Barri Weiss resigned from the NY Times last week, citing, among other issues, continual bullying and abuse by her colleagues, some of which was antisemitic, and management’s failure to address it:
My own forays into Wrongthink have made me the subject of constant bullying by colleagues who disagree with my views. They have called me a Nazi and a racist; I have learned to brush off comments about how I’m “writing about the Jews again.” Several colleagues perceived to be friendly with me were badgered by coworkers. My work and my character are openly demeaned on company-wide Slack channels where masthead editors regularly weigh in. There, some coworkers insist I need to be rooted out if this company is to be a truly “inclusive” one, while others post ax emojis next to my name. Still other New York Times employees publicly smear me as a liar and a bigot on Twitter with no fear that harassing me will be met with appropriate action. They never are.
Those familiar with Weiss would know that, in addition to being a pro-Israel Jew who’s outspoken about antisemitism on both the left and right, her “wrongthink” included her belief that the ‘paper of record’ should embrace intellectual diversity, that editors should feel free to commission stories that go against ‘the narrative’, and that cancel culture is real and has a chilling effect on free speech.
The Guardian weighed in the row and, unsurprisingly, was not only unmoved that Weiss was bullied mercilessly by her own colleagues, but decided to smear her as well. The piece, written by Guardian columnist Moira Donegan, is titled “Yes, social media can be asinine – but ‘cancelled’ pundits like Bari Weiss aren’t the victims”, July 15th, and the mischaracterisations of Weiss begin in the opening paragraph:
If you’re familiar with the navel-gazing internecine squabbles of the US national media, you probably know that Bari Weiss, the millennial conservative writer who for years attracted controversy and online consternation for her opinion columns, recently quit the New York Times, saying that the newspaper was insufficiently supportive of her because of her political views.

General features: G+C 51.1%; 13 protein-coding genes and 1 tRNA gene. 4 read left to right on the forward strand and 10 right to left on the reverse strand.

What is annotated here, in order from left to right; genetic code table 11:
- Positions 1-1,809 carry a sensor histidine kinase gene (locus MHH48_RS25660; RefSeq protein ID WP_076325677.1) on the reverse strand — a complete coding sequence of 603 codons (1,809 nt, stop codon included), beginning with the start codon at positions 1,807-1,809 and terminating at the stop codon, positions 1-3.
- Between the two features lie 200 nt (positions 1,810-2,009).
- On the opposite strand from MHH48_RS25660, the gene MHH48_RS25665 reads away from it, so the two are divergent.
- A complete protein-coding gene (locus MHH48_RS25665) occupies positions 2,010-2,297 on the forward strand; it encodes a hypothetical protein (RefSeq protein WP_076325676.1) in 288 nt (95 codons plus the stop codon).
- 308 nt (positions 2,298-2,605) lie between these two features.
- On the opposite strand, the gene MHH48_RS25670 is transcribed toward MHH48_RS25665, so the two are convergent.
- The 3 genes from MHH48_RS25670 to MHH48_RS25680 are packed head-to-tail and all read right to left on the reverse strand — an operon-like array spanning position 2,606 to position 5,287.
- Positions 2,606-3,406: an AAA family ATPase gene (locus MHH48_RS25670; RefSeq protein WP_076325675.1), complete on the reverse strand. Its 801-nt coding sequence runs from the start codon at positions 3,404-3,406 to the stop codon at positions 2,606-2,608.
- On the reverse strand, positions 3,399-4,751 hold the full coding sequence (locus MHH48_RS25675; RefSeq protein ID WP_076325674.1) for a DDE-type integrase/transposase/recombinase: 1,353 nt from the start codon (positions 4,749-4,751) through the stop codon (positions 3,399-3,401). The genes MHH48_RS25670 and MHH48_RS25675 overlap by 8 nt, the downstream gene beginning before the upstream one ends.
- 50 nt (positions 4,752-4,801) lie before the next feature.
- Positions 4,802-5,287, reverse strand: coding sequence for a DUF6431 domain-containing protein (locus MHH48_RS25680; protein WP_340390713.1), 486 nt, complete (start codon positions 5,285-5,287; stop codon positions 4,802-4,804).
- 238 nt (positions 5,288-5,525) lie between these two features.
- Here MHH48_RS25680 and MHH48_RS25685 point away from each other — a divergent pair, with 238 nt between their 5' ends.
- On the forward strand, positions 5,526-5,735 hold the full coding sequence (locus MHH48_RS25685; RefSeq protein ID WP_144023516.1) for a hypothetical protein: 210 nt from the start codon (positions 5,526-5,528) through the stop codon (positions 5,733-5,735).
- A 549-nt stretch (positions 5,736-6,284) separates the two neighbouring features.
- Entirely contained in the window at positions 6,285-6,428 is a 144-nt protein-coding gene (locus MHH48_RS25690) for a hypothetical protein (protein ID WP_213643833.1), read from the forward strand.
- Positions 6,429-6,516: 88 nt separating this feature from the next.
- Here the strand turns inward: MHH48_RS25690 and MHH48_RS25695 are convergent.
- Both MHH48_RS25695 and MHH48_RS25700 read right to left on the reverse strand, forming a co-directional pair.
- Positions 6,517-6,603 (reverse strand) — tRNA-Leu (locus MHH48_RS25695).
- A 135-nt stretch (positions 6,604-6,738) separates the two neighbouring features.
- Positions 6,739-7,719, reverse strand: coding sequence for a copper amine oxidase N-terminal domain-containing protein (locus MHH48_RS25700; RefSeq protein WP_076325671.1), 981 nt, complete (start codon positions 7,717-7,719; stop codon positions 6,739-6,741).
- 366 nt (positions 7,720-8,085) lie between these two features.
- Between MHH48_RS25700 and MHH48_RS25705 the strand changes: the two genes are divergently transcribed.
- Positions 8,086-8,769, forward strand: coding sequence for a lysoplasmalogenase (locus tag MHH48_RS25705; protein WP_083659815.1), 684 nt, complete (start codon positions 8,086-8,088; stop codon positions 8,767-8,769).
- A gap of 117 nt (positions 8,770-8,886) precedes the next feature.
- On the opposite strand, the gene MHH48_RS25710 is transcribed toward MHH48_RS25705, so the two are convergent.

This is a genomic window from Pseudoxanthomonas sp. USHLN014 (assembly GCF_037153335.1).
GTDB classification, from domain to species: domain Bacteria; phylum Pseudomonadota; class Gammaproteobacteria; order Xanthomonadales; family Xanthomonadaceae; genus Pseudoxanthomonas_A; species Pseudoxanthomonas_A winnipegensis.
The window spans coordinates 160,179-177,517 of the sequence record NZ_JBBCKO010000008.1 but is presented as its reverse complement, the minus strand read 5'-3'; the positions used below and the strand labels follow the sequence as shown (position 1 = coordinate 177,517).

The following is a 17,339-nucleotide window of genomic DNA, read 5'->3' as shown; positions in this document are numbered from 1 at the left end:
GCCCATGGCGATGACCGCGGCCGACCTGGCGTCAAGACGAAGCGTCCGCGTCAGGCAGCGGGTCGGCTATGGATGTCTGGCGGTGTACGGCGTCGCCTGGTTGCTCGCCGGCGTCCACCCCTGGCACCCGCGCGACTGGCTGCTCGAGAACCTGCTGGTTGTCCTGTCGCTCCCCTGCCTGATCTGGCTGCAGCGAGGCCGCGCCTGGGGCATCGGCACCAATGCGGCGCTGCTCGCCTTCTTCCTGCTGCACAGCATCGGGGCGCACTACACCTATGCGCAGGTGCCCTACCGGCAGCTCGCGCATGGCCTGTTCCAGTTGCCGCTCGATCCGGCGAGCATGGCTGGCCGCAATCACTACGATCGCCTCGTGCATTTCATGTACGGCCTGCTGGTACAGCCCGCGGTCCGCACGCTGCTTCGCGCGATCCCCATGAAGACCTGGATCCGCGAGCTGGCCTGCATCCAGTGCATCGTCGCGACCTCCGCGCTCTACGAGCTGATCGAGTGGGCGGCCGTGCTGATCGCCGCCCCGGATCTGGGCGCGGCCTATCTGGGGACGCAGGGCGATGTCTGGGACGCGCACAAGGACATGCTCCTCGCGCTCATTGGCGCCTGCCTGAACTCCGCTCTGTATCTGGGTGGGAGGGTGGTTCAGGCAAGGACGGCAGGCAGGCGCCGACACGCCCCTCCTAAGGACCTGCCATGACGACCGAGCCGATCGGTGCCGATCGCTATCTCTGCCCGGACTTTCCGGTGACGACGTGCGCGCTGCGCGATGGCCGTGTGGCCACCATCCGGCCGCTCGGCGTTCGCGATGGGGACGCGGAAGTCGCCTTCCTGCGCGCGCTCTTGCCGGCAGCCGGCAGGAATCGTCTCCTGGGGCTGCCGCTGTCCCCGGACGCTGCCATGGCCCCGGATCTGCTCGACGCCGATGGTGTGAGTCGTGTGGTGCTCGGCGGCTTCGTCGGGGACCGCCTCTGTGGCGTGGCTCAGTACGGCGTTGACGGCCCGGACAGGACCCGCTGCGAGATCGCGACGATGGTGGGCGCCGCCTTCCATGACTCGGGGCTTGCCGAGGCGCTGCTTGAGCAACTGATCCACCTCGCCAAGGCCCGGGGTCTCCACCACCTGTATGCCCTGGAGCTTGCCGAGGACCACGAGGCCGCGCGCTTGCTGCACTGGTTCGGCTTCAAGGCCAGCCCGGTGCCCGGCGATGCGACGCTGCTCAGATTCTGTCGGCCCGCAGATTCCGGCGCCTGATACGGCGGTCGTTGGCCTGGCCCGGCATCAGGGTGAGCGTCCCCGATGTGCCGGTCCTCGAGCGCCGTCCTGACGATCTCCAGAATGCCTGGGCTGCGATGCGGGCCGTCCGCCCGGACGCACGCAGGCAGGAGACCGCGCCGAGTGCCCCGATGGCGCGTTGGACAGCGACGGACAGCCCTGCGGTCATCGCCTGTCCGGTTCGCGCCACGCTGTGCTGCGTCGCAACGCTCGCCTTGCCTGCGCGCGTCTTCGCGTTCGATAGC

Falsely describing Weiss – a pro-choice, anti-Trump bi-sexual feminist who describes herself as a left-leaning centrist – as a conservative is not just a simple mistake: it’s a way of signaling from the outset to Guardian readers that she shouldn’t be trusted.
Now, here comes the most egregious deception by the Guardian columnist:
After announcing her resignation, Weiss published a letter to the paper’s publisher, AG Sulzberger, citing her reasons for departing the paper. “My own forays into Wrongthink have made me the subject of constant bullying by colleagues who disagree with my views,” Weiss wrote. “My work and my character are openly demeaned in company-wide Slack channels.”
Assuming she read the short resignation letter, Donegan’s failure to inform readers that the bullying Weiss was subjected to included antisemitism represents an intentional decision not include information which would allow the former NYT editor to appear sympathetic. At various points in the article, Donegan refers to Weiss as a “professional rightwing attention seeker“, a “glorified shock jock“, and someone who “deliberately provokes outrage” designed “to appeal to people uncomfortable with social forces that challenge the established hierarchy of power”. This echoes a view expressed by Donegan in 2019, when she employed the vapid woke trope that Weiss’s views “privilege the powerful”.
Yet, even a cursory review of Weiss’s op-eds shows that this portrait of Weiss is absurd.
Whatever Donegan’s take on Weiss’s politics, it’s clear that her views are sober, thoughtful and well-informed – the opposite of the ‘provocateur’ the Guardian columnist is trying to paint. We challenge Donegan to cite even one of Weiss’s NY Times columns – or public appearances – that conform to this crude caricature.
Whatever Donegan’s take on Weiss’s resignation, we would have hoped that following a Labour antisemitism crisis which included countless instances of antisemitic – and often misogynistic-laden – bullying on social media, that editors would have learned something: that when Jews complain of antisemitic bullying, their accusations should be taken seriously and that they, at the very least, shouldn’t be belittled and smeared.